At the occasion of the Smarter Futures Steering Group meeting held 17 & 18 December 2015 in the Ministry of Foreign Affairs, The Hague, the Netherlands, the Ministry and Smarter Futures jointly hosted a lunch seminar entitled “Flour Power, Fortification for a Smarter Future”.
Opening the seminar, Reina Buys, Deputy Director General, International Cooperation reminded the audience that in 2007 the Schokland agreements were drafted, specifying the Dutch support for the Millennium Development Goals involving private as well as public partners. Smarter Futures was one of these innovative new partnerships including public and private partners, but also knowledge institutions and civil society actors. In fact, Smarter Futures built a Dutch Diamond Approach even before the Government started advertising it!
Reina explained that the Smarter Futures partnership is dedicated to combat malnutrition in Africa, predominantly focusing on women of childbearing age, adolescents and children. One of their focal points is the prevention of spina bifida (open back) among children. A cause for this birth defect is a lack of folic acid before and during pregnancy. Through their flour fortification programme they are increasing the nutritional value of diets, by adding folic acid amongst other minerals and vitamins, making healthier food available. Another important mineral added is iron, essential for brain development of children already during pregnancy.
By doing so, Smarter Futures was a precursor of the nutrition portfolio within the food security budget of the Ministry of Foreign Affairs, which formulated nutrition to be a central topic of the Dutch food security policy in 2011. At that point Smarter Futures was already operating in the field.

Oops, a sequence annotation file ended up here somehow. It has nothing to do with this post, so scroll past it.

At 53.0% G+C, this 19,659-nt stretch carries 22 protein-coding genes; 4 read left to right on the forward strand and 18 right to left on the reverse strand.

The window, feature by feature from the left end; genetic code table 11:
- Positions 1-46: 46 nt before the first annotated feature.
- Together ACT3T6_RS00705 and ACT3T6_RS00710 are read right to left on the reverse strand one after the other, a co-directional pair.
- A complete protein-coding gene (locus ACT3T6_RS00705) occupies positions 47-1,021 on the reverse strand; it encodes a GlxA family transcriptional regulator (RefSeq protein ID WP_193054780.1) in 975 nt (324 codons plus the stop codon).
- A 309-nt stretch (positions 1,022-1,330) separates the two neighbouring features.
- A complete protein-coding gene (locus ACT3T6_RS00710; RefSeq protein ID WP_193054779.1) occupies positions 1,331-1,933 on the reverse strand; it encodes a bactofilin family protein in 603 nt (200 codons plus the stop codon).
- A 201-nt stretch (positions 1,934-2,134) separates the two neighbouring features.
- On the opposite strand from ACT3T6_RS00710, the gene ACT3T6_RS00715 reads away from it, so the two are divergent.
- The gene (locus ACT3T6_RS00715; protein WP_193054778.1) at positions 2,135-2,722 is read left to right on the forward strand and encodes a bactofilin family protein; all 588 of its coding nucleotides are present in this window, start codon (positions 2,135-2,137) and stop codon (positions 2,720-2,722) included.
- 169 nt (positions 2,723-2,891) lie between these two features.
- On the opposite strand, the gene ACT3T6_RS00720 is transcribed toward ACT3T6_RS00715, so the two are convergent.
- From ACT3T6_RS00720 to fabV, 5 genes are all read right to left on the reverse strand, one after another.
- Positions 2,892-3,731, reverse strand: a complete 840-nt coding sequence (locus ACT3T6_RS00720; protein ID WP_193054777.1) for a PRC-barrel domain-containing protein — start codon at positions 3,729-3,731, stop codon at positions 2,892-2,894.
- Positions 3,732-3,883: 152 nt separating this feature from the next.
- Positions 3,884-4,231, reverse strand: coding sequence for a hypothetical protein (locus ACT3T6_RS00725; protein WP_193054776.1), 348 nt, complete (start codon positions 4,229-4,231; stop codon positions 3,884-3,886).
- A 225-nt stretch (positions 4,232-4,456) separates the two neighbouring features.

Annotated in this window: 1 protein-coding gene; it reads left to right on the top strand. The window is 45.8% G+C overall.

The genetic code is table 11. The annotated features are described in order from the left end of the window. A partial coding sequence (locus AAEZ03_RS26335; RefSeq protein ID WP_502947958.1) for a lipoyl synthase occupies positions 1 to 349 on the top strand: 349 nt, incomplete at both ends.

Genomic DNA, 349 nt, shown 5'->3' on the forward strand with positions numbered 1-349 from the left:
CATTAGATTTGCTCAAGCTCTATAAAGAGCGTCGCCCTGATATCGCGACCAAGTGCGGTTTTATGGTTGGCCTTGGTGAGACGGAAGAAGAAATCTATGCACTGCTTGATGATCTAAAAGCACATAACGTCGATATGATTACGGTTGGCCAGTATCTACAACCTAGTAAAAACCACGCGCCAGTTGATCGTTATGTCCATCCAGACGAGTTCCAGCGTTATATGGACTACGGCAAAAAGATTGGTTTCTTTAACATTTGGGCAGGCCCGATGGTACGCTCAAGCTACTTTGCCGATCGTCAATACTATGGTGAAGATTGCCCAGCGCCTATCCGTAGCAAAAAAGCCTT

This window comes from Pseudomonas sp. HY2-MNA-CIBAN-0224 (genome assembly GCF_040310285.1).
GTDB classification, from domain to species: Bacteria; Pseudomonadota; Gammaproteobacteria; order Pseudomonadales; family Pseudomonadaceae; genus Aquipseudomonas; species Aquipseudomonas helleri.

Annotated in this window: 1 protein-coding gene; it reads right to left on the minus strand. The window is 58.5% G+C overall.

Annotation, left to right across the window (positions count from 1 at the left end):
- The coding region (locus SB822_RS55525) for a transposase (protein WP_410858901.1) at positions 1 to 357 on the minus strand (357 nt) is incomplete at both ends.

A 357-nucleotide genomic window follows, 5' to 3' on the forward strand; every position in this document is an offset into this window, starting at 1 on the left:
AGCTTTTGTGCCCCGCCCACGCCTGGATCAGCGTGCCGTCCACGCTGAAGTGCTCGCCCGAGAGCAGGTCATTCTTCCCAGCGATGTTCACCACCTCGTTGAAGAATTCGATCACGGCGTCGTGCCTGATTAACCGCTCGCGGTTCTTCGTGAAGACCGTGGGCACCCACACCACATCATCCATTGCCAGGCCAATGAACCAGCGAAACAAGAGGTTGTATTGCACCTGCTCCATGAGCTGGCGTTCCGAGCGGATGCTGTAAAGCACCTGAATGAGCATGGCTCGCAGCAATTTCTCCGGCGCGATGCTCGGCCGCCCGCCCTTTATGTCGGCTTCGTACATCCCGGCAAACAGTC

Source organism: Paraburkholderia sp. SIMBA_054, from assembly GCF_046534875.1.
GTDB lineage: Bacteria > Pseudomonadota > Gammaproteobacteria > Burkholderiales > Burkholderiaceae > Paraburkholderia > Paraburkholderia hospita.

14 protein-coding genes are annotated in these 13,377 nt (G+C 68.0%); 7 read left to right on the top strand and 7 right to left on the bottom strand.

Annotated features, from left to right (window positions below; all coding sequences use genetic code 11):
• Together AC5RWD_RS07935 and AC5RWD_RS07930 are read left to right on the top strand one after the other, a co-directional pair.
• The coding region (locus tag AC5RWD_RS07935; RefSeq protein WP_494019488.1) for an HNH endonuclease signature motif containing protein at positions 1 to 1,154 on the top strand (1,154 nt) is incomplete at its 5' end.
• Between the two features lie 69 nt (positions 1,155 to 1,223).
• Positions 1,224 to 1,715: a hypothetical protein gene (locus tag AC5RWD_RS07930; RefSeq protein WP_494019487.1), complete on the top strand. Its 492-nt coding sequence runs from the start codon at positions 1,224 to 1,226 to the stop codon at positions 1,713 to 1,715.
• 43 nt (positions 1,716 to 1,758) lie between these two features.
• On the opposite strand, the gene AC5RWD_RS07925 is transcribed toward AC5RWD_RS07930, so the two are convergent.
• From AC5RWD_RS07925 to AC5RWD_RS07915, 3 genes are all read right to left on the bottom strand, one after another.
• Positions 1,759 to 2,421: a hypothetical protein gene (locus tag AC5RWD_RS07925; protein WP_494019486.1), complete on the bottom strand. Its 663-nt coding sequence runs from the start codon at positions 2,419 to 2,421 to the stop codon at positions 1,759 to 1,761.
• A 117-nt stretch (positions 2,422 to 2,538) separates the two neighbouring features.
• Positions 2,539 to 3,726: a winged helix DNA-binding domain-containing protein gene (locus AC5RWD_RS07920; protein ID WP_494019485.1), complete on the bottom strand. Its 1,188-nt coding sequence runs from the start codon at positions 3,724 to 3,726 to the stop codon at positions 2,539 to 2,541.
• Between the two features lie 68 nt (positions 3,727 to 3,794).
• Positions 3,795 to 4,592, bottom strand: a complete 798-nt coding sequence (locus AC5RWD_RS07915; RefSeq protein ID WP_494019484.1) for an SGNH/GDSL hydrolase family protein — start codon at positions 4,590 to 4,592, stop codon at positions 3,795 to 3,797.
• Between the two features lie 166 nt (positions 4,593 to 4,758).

And so far, Smarter Futures has been successful in their approach. To illustrate; in 2004 only two countries in Africa fortified their flour. Now, in 2015, there is mandatory legislation for fortification of at least wheat-flour in 26 countries while millers in 3 additional countries fortify their flour voluntarily.
Reina concluded by saying that the Ministry of Foreign Affairs very much values this partnership which is why the partnership has been prolonged to December 2017, making it currently the longest running partnership of the Ministry of Foreign affairs.
Under the guidance of Marcel Beukeboom, Head Inclusive Green Growth department, Food and Nutrition Security at the Ministry, the Smarter Futures Partners presented the work of their partnership, the rationale for fortification with iron and folic acid, the impact of fortification in countries after fortification started as well as the successes achieved and the challenges still remaining.
Anna Verster, Smarter Futures Project Coordinator introduced the partners and the set-up of the Partnership and explained how Smarter Futures works, what it does and also what it doesn’t. She emphasized that Smarter Futures does not itself invest in large programme resources but supports and strengthens the efforts of FFI’s network partners, e.g. the Global Alliance for Improved Nutrition (GAIN), World Health Organization (WHO), the World Bank, UNICEF, USAID, the Micronutrient Initiative (MI) and others. Smarter Futures brings in technical expertise, has developed training tools and offers training to all members of National Flour Fortification Alliances. At the country level, food fortification programmes require collaboration and interaction between the private, civic and public sectors to ensure successful implementation and effective nutritional outcomes A unique feature hereby is that Smarter Futures can bring people together across sectors and across countries. Many donors can only support individual countries.
Scott Montgomery, Director of the Food Fortification Initiative, FFI, introduced the Faces of Anemia, and gave an evocative presentation of the burden of iron deficiency and anemia worldwide. He then showed how flour fortification can reduce iron deficiency anemia and how each year of fortification is linked to a 2.4 % decrease in anemia, provided the fortification programme is well implemented and monitored, optimizes coverage and consumption of the fortified foods and uses recommended iron compounds and concentrations.
Quentin Johnson, FFI Technical Coordinator, gave a presentation on behalf of Juliana Ruparelia of AkzoNobel, introducing the company briefly and describing the work done by AkzoNobel in developing a highly bioavailable iron compound that has been recommended by WHO for use in both low and high extraction maize and wheat flours and where low consumption of flour is a problem. The presentation also showed the important work done on ensuring regulatory status for this iron compound.